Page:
But what about you? Can you give yourself the curiosity of a really good friend (or therapist) who is really really interested in what your good days look like?


The Do part of this is what might we go onto do with our bodies, emotions or thoughts. Who do we communicate with, what do we say? Where might we go or not go? Do we put anything in our bodies, or move our bodies? In what ways might be use our body to connect with the external world?

Everything that we do has the possibility of affecting ourselves and others. This can be something as simple as lying down on the floor in your favourite comfies. Or having a glass of water or a slice of toast. Or going out with some pals to move your body around eg kicking a football, dancing, or rollerskating.

So you know what’s coming next

On a not so good day

Think back to the last not so great day you had, what did you do (or not do)? Not a terrible day, just a not great day.

For me it was:

  • Not really moving
  • Binge watching a TV show while doom-scrolling
  • Ate too much unhealthy food and didn’t even enjoy it
  • Shutting myself off from people and being grumpy

On a good or better day

And now back to a good or better day, what kinds of things were you doing?

For me again:

  • I made plans
  • I watched a bit of TV but paid attention and put my phone down
  • Went for a walk
  • Responded to texts and messages quickly and happily

That’s me, what about you?

Body, Emotions, Think, Do

So now is where we bring everything together. Look at your responses for the affect on the body, emotions, think, and do for both a not so good and good day. This is where you might start to see how all these different factors might result in you having more or less self esteem.

self esteem you on a not so good day bish

And now put everything together for you on a good or better day.

You on a good or better day. Guide to self esteem from BISH

Looking at both your lists what do you notice? Are there big differences between the two lists? Can you see a relationship between the different parts of you?

Try to think of a day when a not very good day just started to be a little bit better. What was the very first thing that you noticed about you that was a bit better? It could be something really really tiny. Where did it start and how did it emerge with everything else?

This doesn’t mean that you will immediately be able to turn a bad day into a good day. It’s hard to just ‘cheer up’. But can you just notice the tiny little things that might feel a bit better? What are you pleased to notice? Just reflect on this each day and perhaps notice what it is you’re doing that helps you to get through a bad day, or make a good day even better.


An important thing to remember here – self-esteem is not always something we can control. Our health, our financial situation, our identity and experience of stigma, the way we are treated by others because of who we are, our ability can all affect how we feel about ourselves. It’s a fact that some people are more able to feel okay about themselves than others.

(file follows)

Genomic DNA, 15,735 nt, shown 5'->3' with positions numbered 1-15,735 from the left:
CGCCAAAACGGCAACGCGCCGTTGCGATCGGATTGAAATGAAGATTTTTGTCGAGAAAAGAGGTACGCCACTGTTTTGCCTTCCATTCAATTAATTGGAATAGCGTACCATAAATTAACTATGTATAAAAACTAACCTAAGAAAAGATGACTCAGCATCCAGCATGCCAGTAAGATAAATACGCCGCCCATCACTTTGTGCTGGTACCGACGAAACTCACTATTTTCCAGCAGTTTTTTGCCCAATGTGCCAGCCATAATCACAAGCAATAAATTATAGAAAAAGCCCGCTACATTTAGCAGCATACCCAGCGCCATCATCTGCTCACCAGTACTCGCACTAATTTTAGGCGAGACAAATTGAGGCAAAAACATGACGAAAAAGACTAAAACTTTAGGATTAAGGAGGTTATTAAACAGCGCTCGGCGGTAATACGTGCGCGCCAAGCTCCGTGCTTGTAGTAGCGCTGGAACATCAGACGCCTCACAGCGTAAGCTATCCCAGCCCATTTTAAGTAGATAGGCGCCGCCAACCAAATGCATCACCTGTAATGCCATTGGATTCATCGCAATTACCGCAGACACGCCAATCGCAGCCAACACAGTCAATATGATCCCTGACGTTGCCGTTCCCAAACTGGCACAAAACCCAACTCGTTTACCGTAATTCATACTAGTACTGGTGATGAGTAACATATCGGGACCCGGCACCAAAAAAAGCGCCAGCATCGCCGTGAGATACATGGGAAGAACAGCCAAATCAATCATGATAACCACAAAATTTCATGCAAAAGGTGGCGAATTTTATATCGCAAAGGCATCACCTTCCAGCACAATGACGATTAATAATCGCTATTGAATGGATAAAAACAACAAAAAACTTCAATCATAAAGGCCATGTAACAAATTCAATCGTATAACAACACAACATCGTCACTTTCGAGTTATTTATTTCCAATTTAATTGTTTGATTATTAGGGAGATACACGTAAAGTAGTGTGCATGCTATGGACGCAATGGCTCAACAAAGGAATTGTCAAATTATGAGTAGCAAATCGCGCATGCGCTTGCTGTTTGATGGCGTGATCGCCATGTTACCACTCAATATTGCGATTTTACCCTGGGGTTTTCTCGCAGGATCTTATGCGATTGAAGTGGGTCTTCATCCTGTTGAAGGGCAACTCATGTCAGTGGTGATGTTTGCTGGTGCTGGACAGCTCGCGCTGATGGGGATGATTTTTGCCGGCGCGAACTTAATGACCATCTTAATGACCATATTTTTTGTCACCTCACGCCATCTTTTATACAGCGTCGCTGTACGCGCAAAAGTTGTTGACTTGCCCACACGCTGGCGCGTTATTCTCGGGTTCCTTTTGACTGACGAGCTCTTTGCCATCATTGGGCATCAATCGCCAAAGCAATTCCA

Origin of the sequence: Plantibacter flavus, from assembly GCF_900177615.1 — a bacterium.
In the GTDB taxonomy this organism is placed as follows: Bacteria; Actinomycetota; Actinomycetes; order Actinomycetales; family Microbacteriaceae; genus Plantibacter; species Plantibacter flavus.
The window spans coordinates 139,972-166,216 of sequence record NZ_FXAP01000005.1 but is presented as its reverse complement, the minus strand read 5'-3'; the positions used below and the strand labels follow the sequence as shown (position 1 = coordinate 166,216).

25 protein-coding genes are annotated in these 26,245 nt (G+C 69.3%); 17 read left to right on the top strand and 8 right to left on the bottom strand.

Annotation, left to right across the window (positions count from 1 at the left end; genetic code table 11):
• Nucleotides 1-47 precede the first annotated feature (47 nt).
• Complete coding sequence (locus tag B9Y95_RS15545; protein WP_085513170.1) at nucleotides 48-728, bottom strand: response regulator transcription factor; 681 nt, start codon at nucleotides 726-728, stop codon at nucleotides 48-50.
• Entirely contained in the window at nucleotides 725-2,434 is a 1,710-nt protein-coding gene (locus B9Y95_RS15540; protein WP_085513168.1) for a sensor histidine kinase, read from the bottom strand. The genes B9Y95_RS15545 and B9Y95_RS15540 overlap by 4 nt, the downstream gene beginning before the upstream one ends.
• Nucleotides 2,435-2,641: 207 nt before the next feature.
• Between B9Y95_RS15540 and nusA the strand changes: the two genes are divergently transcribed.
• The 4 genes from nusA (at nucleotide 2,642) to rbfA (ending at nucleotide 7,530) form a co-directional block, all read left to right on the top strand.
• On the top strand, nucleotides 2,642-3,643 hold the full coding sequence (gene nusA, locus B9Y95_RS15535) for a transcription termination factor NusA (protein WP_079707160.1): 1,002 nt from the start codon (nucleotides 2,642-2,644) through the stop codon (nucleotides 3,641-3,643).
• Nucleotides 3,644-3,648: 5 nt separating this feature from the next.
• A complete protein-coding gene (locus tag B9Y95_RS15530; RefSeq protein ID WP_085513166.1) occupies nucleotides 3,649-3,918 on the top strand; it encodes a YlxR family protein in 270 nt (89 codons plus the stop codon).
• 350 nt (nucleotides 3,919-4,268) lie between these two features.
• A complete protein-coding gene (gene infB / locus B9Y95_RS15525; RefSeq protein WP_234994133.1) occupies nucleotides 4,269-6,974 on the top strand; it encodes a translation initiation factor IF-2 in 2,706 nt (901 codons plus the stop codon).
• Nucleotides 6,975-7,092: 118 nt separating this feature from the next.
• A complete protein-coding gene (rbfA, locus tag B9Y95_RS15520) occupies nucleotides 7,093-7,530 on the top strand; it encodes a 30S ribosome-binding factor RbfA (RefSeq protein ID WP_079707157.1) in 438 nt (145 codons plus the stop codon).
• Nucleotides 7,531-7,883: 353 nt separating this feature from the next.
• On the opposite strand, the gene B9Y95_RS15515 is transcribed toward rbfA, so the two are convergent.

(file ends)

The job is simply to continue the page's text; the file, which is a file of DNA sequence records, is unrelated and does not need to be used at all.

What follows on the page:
However, (cliche alert) this is about some of the stuff that we might have a small amount of control over. What resources do we have to be able to get us through a not very good day to make it just that little bit more bearable? Think about the days that you have got through in this way. What does it say about you that you were able to do that? Doing this kind of work is what self-esteem is and how we can build it for ourselves and with the help of others.

Other resources

You might also find this useful about how to feel a bit better, which is when you’re feeling pretty rubbish. Of course reading a website is no replacement for talking to someone you trust who can listen to you and give you the support you need. You should also be able to access a trained professional who can help you with this too: perhaps a school counsellor, a youth worker, or your GP might be able to help. There may also be free or low cost therapists near you too. Here’s my page for sexual health services in the UK, a lot of their websites give details for how to access mental health services too.

Please leave a (nice) comment below if you like or ask me a question here.

© Justin Hancock, 2024 Find out more about me and BISH here.

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I’ve been a sex and relationships educator since 1999 (with a background in youth and community work). In that time I’ve taught and given advice about sex and relationships with thousands of young people in person and millions online. I’ve worked with many charities, local governments, schools and youth organisations facilitating training and workshops. My two books, Enjoy Sex (How, When, and If You Want To) and Can We Talk About Consent? are widely available around the world. I’ve been on the telly and the radio and have written articles for newspapers and magazines. I’m also a member of the World Association for Sexual Health. Read more about me and BISH here. Find out about my other work here Justin Hancock

If you’re over 18 and would like an advanced version of BISH check out my podcast Culture Sex Relationships. Also I’ve written a sex advice book for adults with Meg-John Barker called A Practical Guide to Sex available wherever you get books. We also did some zines to help you to figure out what you want from sex and relationships. They are at our website.